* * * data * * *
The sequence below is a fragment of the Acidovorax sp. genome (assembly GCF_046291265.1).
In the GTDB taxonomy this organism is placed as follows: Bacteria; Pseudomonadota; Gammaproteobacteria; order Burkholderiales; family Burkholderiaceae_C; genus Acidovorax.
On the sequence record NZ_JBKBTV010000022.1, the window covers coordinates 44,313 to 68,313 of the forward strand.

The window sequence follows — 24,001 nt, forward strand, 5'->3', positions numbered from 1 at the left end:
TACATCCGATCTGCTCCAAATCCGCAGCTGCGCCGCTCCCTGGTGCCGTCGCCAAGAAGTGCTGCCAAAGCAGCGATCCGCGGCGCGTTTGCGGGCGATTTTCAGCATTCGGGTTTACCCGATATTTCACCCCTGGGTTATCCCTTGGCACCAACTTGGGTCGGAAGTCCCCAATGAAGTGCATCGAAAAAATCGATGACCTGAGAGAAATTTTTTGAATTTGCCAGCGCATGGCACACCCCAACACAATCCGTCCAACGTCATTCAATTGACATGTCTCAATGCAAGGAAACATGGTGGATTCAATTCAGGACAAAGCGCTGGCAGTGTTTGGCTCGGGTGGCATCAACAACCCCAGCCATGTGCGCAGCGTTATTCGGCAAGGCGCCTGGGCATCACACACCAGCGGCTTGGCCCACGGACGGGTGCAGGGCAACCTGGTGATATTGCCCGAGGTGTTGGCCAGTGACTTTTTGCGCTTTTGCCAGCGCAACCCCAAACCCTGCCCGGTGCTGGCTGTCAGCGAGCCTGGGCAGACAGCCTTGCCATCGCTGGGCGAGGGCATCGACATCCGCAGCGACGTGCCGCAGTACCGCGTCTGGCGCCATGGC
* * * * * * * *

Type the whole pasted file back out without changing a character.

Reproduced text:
The sequence below is a fragment of the Acidovorax sp. genome (assembly GCF_046291265.1).
In the GTDB taxonomy this organism is placed as follows: Bacteria; Pseudomonadota; Gammaproteobacteria; order Burkholderiales; family Burkholderiaceae_C; genus Acidovorax.
On the sequence record NZ_JBKBTV010000022.1, the window covers coordinates 44,313 to 68,313 of the forward strand.

The window sequence follows — 24,001 nt, forward strand, 5'->3', positions numbered from 1 at the left end:
TACATCCGATCTGCTCCAAATCCGCAGCTGCGCCGCTCCCTGGTGCCGTCGCCAAGAAGTGCTGCCAAAGCAGCGATCCGCGGCGCGTTTGCGGGCGATTTTCAGCATTCGGGTTTACCCGATATTTCACCCCTGGGTTATCCCTTGGCACCAACTTGGGTCGGAAGTCCCCAATGAAGTGCATCGAAAAAATCGATGACCTGAGAGAAATTTTTTGAATTTGCCAGCGCATGGCACACCCCAACACAATCCGTCCAACGTCATTCAATTGACATGTCTCAATGCAAGGAAACATGGTGGATTCAATTCAGGACAAAGCGCTGGCAGTGTTTGGCTCGGGTGGCATCAACAACCCCAGCCATGTGCGCAGCGTTATTCGGCAAGGCGCCTGGGCATCACACACCAGCGGCTTGGCCCACGGACGGGTGCAGGGCAACCTGGTGATATTGCCCGAGGTGTTGGCCAGTGACTTTTTGCGCTTTTGCCAGCGCAACCCCAAACCCTGCCCGGTGCTGGCTGTCAGCGAGCCTGGGCAGACAGCCTTGCCATCGCTGGGCGAGGGCATCGACATCCGCAGCGACGTGCCGCAGTACCGCGTCTGGCGCCATGGC